25c's found were contained in the Christmas cover packaging. It would seem
that the mule 25c was produced sometime in September (we had an unopened box
of 40 maps that we had received in September and consequently found a
handful of mule 25c's in those sets). The Christmas covering started
sometime mid-November - and apparently they produced new sets - i.e. did not
go to their existing stock and re-pack them. Therefore this would explain
why no large busts have been found with Christmas covers.

”We found a pretty good mix between sets containing both Sept and Nov. and
others containing only one of the 25c's (mules)."

Although it appears to have been known to "insiders" for months, word that a
mule also exists on the $2 Nunavut coin came in right on the heels of the
discovery of the September and November Millennium 25 cents mules.

This time the RCM included some $2 Nunavut Millennium ‘Mules' into its
standard seven-coin "uncirculated sets" (referred to by collectors as
proof-like sets). The $2 Nunavut piece was struck for circulation,
proof-like sets and specimen sets on a standard, bimetallic, nickel-aluminum
bronze planchet. The obverse and reverse dies used to strike these coins
include a raised border (on the coin) that surrounds the inner core. The
raised border aids in the funneling of metal into the interlocking mechanism
used by the RCM to secure the outer ring and core. The planchet for the
sterling silver version is of one-piece construction and contains a gold
overlay to the central area normally occupied by the core, so no
interlocking mechanism or border is necessary. While the obverse used to
strike the sterling silver version has a raised border around the core area,
the reverse does not and it is speculated by noted Canadian numismatic
researcher and error specialist, Patrick Glassford, to have been eliminated
to create a more aesthetically pleasing appearance to the finished product.

The error, which was first brought to my attention via an educational
Internet site managed by Glassford, is comprised of an obverse with the
raised border around the inner-core, mated to a silver-proof-style design
reverse without the border. Pascal Goovaerts of Montreal, Quebec, who first
reported the error to Glassford (and apparently discovered the variety),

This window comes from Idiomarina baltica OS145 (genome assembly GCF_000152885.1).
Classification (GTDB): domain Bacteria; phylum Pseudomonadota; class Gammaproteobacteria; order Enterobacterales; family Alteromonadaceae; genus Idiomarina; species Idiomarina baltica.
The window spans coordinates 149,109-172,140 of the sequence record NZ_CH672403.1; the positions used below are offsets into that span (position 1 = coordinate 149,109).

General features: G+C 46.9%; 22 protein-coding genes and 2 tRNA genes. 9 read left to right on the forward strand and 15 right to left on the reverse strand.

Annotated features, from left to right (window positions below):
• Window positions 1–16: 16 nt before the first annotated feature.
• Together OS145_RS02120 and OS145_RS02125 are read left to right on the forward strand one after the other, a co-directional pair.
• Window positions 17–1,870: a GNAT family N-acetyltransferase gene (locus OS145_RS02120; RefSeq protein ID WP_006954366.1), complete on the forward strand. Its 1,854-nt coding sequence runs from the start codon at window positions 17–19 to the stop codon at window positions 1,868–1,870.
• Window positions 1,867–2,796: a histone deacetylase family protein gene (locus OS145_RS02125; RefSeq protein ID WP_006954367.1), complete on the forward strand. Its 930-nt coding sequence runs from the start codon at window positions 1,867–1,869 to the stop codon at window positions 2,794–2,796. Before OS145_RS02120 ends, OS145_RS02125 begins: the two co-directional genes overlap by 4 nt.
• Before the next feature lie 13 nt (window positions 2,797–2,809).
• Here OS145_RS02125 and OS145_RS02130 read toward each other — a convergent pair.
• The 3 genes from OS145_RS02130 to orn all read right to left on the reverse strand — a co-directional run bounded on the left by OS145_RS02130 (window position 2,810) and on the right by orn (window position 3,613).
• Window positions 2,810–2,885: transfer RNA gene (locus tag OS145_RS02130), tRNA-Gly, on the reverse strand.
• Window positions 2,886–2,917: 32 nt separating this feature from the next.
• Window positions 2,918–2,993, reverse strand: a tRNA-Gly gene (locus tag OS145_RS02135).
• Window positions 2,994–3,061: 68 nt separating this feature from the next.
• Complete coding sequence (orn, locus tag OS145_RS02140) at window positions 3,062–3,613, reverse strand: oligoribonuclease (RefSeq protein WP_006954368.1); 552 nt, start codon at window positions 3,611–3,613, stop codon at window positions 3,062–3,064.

stated that the reverse die does not have a proof finish, indicating that
the die was improperly processed for proof-like production. Goovaerts said
that he found one of the errors in a batch of 20 proof-like sets that he
ordered directly from the RCM on June 18th. He discovered the variety
shortly after receiving them and placed one up on eBay in July. He did not
supply the results of his auction but noted that he sold two of the three
examples he was able to uncover of this coin.

He stated that on November 20th , he met a spokesperson from the RCM at the
Nuphilex coin and stamp show in Montreal, QC, who told him that the RCM
control process found the wrong die in use and informed staff that ‘mules'
could have been struck and that they decided to destroy many sets. Goovaerts
believes that only a few sets were delivered to the public. The original
design of the two-dollar coin, introduced in 1996, shows an adult polar bear
in early summer on an ice floe. It was struck for several months of 1999 on
standard and silver planchets and included into early issues of the RCMs,
uncirculated, specimen and proof sets. None were produced for general

The Nunavut $2 coin, which was designed by the Inuit artist, Germaine
Arnaktauyok, was struck in three metallic versions: 22-karat gold, sterling
silver and standard metals. The gold version is comprised of a 22 karat gold
inner core with 4.1 karat gold outer ring, the sterling silver version
contains a 92.5% sterling silver outer ring and a 22-karat gold plated
center; the standard planchet is comprised of an outer ring of nickel and an
inner core of aureate aluminum-bronze.

While it is too early to predict the estimated rarity or ultimate value of
any of the 1999 Mules, the pieces are currently enjoying a wide range of